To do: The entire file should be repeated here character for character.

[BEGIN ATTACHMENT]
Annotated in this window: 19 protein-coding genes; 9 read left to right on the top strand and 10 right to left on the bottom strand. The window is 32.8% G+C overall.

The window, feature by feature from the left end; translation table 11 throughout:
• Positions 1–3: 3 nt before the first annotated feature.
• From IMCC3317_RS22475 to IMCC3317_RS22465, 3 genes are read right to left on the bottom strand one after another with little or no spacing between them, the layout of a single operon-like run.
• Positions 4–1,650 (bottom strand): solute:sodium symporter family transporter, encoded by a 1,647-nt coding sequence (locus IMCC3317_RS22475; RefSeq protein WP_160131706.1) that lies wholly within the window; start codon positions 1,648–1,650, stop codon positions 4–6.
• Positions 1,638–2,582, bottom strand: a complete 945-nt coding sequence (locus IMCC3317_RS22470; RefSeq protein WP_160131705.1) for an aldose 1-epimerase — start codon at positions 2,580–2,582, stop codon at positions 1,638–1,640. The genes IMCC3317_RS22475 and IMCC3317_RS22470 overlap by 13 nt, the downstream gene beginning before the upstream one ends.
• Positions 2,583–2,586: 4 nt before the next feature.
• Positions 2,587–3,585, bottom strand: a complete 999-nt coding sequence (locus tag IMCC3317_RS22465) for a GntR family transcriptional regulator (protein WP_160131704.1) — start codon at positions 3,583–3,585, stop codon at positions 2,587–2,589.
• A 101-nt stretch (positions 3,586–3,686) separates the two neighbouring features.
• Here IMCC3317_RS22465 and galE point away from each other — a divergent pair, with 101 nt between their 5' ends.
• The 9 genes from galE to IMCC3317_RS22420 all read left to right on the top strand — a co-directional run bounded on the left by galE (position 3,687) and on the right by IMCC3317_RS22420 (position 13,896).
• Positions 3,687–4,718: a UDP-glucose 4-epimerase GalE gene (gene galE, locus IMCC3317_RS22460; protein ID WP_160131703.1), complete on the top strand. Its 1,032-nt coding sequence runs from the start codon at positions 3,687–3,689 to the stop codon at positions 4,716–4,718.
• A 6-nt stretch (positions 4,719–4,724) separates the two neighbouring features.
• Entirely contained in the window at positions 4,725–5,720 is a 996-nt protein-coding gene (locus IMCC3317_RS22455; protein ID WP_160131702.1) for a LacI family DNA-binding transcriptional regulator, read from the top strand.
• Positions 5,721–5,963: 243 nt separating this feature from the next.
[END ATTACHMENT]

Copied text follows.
Annotated in this window: 19 protein-coding genes; 9 read left to right on the top strand and 10 right to left on the bottom strand. The window is 32.8% G+C overall.

The window, feature by feature from the left end; translation table 11 throughout:
• Positions 1–3: 3 nt before the first annotated feature.
• From IMCC3317_RS22475 to IMCC3317_RS22465, 3 genes are read right to left on the bottom strand one after another with little or no spacing between them, the layout of a single operon-like run.
• Positions 4–1,650 (bottom strand): solute:sodium symporter family transporter, encoded by a 1,647-nt coding sequence (locus IMCC3317_RS22475; RefSeq protein WP_160131706.1) that lies wholly within the window; start codon positions 1,648–1,650, stop codon positions 4–6.
• Positions 1,638–2,582, bottom strand: a complete 945-nt coding sequence (locus IMCC3317_RS22470; RefSeq protein WP_160131705.1) for an aldose 1-epimerase — start codon at positions 2,580–2,582, stop codon at positions 1,638–1,640. The genes IMCC3317_RS22475 and IMCC3317_RS22470 overlap by 13 nt, the downstream gene beginning before the upstream one ends.
• Positions 2,583–2,586: 4 nt before the next feature.
• Positions 2,587–3,585, bottom strand: a complete 999-nt coding sequence (locus tag IMCC3317_RS22465) for a GntR family transcriptional regulator (protein WP_160131704.1) — start codon at positions 3,583–3,585, stop codon at positions 2,587–2,589.
• A 101-nt stretch (positions 3,586–3,686) separates the two neighbouring features.
• Here IMCC3317_RS22465 and galE point away from each other — a divergent pair, with 101 nt between their 5' ends.
• The 9 genes from galE to IMCC3317_RS22420 all read left to right on the top strand — a co-directional run bounded on the left by galE (position 3,687) and on the right by IMCC3317_RS22420 (position 13,896).
• Positions 3,687–4,718: a UDP-glucose 4-epimerase GalE gene (gene galE, locus IMCC3317_RS22460; protein ID WP_160131703.1), complete on the top strand. Its 1,032-nt coding sequence runs from the start codon at positions 3,687–3,689 to the stop codon at positions 4,716–4,718.
• A 6-nt stretch (positions 4,719–4,724) separates the two neighbouring features.
• Entirely contained in the window at positions 4,725–5,720 is a 996-nt protein-coding gene (locus IMCC3317_RS22455; protein ID WP_160131702.1) for a LacI family DNA-binding transcriptional regulator, read from the top strand.
• Positions 5,721–5,963: 243 nt separating this feature from the next.